Number of children predicted to live in poverty will rise by 1.2 million over the next 15 years….
The number of children predicted to live in poverty is set to rise by 1.2 million over the next fifteen years, according to a new report published by the Labour-affiliated Fabian Society.
Despite the Government pledging to eradicate child poverty by 2020, the report predicts that over 3.69 million children will live in poverty by 2030; a 47% increase in comparison to now.
Conservative ministers have claimed that the route out of poverty is work – with employers now taking on two million more employees in comparison to 2010.
The Fabian Society’s report forecasts that those living in high salary households will see their disposable income rise 11 times faster than anyone else whilst those in middle income households will see a 9% rise over the next 15 years.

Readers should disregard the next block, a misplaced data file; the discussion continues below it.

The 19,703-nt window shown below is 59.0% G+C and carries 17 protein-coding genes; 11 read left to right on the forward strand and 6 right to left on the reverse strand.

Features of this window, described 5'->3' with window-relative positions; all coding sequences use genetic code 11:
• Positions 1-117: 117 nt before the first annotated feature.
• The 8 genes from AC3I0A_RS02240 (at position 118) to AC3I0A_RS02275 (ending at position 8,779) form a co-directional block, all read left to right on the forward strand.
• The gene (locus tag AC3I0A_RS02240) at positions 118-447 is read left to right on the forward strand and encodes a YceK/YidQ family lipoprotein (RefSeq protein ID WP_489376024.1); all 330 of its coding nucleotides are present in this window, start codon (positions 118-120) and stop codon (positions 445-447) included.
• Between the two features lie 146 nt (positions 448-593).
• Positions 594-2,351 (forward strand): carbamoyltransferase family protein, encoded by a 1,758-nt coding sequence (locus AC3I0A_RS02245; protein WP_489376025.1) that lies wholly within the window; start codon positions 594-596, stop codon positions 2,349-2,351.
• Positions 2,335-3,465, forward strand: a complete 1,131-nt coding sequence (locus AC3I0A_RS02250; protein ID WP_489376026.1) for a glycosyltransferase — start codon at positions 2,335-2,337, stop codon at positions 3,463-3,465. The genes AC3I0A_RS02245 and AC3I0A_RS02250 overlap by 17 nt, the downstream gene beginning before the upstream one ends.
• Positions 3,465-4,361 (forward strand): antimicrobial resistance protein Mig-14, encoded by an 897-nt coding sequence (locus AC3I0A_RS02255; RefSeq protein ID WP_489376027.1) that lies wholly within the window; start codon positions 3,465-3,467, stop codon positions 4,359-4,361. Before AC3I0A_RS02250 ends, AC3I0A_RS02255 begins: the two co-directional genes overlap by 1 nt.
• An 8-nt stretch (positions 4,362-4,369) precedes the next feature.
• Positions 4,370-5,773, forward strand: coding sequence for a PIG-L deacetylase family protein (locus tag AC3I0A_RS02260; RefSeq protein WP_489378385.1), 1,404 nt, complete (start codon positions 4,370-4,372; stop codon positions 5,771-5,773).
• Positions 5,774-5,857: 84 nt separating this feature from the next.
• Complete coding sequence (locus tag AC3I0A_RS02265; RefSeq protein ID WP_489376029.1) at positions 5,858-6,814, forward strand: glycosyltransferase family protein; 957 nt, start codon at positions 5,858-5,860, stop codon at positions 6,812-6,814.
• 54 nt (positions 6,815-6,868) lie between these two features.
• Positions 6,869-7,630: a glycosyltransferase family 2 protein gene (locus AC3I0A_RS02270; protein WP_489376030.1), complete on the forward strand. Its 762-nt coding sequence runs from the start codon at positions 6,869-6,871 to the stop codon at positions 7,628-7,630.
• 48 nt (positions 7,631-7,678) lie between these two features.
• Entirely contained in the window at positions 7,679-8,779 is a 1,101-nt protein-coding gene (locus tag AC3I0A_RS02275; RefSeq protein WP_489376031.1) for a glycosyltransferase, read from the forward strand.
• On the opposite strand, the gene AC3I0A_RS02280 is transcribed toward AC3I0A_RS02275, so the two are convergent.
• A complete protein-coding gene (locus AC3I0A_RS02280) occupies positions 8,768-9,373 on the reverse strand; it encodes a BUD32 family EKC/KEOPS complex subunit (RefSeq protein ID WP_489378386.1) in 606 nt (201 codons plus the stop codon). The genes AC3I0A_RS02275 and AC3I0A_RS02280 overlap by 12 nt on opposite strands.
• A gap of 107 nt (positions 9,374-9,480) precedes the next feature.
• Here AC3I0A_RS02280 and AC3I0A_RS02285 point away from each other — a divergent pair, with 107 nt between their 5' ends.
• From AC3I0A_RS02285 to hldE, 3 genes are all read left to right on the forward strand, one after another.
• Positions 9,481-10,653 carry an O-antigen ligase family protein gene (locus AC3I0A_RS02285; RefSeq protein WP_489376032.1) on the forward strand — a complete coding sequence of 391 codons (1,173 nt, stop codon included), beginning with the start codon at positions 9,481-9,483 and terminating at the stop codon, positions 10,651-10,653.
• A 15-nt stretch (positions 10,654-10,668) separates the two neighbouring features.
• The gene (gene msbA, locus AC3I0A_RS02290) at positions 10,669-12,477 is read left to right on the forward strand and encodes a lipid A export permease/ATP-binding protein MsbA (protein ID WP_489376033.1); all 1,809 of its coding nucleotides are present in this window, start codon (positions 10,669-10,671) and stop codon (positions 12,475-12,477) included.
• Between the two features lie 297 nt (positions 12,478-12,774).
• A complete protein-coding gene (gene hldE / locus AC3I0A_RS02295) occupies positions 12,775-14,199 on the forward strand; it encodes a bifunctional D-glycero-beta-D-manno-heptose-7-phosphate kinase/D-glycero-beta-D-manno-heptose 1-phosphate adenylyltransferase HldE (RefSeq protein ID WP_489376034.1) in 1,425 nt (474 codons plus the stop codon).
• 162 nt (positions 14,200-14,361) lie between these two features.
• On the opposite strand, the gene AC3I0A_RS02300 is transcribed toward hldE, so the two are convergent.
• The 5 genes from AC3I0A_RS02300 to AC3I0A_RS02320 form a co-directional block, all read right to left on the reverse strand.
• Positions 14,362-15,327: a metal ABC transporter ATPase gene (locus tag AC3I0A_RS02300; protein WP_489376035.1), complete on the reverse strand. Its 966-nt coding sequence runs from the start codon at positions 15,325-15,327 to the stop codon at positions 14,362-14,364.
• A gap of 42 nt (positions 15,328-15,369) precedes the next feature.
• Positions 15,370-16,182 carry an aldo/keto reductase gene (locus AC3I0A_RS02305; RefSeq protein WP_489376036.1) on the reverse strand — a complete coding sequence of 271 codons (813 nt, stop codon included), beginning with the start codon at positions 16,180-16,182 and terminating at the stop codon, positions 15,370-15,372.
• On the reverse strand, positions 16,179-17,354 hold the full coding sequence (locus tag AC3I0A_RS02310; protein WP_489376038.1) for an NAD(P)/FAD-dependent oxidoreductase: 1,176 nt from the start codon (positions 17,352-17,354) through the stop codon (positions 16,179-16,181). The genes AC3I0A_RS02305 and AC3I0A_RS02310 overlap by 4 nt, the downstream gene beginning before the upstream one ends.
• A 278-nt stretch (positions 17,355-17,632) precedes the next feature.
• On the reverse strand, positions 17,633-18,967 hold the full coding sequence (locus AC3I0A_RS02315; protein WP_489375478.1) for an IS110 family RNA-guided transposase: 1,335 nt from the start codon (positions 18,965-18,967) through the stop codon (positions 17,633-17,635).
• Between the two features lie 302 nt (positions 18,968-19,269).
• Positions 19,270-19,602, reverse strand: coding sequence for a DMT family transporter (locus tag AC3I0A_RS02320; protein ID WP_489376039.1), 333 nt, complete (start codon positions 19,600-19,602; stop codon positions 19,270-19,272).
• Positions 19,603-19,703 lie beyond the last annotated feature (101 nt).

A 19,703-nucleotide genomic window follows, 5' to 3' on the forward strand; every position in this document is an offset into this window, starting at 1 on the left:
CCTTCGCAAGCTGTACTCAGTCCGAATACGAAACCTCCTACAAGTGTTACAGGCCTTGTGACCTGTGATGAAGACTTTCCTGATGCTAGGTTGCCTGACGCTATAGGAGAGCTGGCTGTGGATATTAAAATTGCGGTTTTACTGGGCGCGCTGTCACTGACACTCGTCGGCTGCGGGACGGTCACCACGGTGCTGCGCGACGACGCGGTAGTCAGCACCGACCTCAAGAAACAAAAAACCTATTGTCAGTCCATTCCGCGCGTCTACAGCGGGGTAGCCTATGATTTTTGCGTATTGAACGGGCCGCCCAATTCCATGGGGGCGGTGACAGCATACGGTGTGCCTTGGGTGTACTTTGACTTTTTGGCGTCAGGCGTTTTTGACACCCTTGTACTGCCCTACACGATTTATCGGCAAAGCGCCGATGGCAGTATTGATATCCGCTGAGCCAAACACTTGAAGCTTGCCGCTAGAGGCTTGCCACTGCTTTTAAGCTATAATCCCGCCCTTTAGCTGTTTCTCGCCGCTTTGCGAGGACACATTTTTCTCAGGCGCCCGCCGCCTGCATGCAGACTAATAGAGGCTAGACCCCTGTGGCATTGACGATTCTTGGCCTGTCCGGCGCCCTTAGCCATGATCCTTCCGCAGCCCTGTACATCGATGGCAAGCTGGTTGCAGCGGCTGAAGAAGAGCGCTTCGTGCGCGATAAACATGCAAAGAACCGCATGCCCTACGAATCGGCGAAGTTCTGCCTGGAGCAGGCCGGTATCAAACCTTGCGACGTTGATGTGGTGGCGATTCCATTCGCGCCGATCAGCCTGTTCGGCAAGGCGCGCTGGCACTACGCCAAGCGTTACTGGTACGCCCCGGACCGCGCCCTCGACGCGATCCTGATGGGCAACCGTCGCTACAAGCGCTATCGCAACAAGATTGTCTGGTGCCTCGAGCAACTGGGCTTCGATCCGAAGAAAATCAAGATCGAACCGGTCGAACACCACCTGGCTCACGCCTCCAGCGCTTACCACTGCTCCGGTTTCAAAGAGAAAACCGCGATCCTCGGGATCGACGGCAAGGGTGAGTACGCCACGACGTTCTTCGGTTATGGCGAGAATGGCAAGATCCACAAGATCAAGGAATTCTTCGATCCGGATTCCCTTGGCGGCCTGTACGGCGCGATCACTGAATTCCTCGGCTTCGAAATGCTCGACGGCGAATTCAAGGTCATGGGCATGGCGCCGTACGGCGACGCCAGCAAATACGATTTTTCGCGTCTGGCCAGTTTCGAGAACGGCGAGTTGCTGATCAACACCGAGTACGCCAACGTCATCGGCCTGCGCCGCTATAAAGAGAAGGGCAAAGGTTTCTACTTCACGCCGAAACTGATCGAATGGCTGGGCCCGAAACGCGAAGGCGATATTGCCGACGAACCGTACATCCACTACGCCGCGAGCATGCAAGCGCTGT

Those in low income homes will see their expendable cash rise by just 2% over the same period; thus increasing the risk of families entering poverty.
Co-author of the report and the society’s general secretary Andrew Harrop commented:
“The numbers in poverty will rise and many more families will find themselves unable to make ends meet.”
He also noted that the use of emergency food banks will go from a “temporary phenomenon” to a huge feature of normal British life.
So, what is the answer?
As a result of the report’s findings, the Fabian Society has called for the minimum wage to be increased 60% by 2020.
They also believe the Government should set themselves the ambitious target of ensuring 80% of the UK’s population is employed by 2020.
Harrop argues that the search for an answer to this problem should be at the heart of this year’s general election.
He believes that a greater minimum wage, higher full employment levels and a new Prosperity Fund will supply Britain with the help it needs to enjoy a prosperous future but financial education is also vital.
Now a part of the secondary school curriculum, Personal Finance Education (PFE) provides children with the knowledge and skills needed to make informed decisions about their money and could prove pivotal in preventing future generations from slipping into unnecessary poverty.